Any eligible Maine resident may complete a voter registration card at the registration drive in the mall's center court area. Registration is not limited to the residents of the participating clerks' communities. The clerks also will have absentee ballot applications available on Saturday.

Secretary Diamond is helping to organize and support voter education and outreach efforts across the state as part of the Promote the Vote '96 campaign. Secretary Diamond provided materials to the municipal clerks to conduct the registration effort at the Maine Mall in South Portland.

Additional news about voter registration and other Promote the Vote '96 efforts will be available in the coming weeks, including the names of organizations and individuals who are helping Maine by participating in this nonpartisan democracy education and outreach program. Invitations to participate in the Promote the Vote '96 effort already have been sent to hundreds of organizations. Thousands of voter registration cards have been distributed. To participate, organizations may contact the Secretary by calling (207) 626-8406 or by writing to #148 State House Station, Augusta, Maine, 04333-0148.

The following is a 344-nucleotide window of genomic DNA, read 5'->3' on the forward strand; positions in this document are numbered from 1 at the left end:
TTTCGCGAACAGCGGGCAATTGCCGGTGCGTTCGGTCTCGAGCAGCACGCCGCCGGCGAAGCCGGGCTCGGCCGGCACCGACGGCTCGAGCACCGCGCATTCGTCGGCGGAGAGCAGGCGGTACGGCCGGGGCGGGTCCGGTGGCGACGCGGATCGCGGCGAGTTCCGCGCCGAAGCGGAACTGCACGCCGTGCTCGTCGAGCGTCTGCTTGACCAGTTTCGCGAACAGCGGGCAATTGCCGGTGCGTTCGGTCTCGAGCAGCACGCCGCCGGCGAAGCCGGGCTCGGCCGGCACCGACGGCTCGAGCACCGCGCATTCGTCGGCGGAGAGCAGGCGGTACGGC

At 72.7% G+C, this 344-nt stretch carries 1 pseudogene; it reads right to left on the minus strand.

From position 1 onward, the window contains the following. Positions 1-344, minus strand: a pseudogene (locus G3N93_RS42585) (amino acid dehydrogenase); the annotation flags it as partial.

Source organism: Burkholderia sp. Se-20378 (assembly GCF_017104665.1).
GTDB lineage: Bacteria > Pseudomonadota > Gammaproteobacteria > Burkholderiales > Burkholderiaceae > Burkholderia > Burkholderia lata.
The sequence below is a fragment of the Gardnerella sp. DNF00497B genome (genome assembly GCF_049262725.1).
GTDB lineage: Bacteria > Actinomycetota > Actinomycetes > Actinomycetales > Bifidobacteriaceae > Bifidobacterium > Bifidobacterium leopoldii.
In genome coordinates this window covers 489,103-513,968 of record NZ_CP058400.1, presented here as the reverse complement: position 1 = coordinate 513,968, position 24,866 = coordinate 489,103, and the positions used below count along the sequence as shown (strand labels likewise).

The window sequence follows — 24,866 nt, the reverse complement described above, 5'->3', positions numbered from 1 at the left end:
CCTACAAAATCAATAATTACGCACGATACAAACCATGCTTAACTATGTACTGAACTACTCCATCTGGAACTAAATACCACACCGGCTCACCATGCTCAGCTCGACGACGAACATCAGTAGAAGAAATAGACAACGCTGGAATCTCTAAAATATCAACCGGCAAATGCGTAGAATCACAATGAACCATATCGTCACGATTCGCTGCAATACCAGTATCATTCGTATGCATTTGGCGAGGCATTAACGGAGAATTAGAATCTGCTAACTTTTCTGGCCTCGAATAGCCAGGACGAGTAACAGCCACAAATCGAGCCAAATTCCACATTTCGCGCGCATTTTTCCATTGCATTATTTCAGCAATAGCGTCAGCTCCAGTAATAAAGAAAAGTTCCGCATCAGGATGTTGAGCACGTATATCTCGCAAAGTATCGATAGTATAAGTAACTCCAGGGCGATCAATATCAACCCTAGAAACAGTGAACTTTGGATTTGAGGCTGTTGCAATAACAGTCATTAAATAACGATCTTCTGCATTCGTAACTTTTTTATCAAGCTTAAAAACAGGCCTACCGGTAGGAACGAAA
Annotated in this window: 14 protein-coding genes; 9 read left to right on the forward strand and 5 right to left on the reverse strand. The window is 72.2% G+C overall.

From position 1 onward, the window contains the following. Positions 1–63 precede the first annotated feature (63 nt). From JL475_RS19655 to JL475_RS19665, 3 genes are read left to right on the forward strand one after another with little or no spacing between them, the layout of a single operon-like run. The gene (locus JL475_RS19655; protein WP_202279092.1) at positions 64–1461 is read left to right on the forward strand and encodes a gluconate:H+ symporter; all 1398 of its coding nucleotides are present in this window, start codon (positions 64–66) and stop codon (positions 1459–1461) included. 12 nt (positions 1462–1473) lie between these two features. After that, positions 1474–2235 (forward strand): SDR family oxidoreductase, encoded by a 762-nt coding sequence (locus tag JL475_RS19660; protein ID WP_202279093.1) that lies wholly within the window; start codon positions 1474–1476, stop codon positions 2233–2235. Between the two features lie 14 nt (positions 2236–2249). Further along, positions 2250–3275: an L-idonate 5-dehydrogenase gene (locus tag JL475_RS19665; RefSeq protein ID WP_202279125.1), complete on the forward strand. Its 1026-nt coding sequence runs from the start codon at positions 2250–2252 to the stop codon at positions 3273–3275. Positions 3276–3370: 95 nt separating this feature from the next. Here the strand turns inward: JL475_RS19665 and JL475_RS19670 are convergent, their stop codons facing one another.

Promote the Vote '96 seeks to encourage people to register and vote. The project aims to help Maine reach a record-setting 75 percent voter turnout in the election on Nov. 5, 1996. Maine has a remarkable tradition of public participation. The state was first in the nation for voter turnout in 1990 and again in the presidential election in 1992 when turnout reached 73 percent.


September 24, 1996
Call: Bill Diamond
For immediate release
(207) 626-8400

Diamond puts referendum guide on Internet
Hard copies also available of questions, texts, summaries

AUGUSTA - Secretary of State Bill Diamond today announced the "Maine Citizen's Guide to the Referendum Election" is available this year for the first time on the World Wide Web.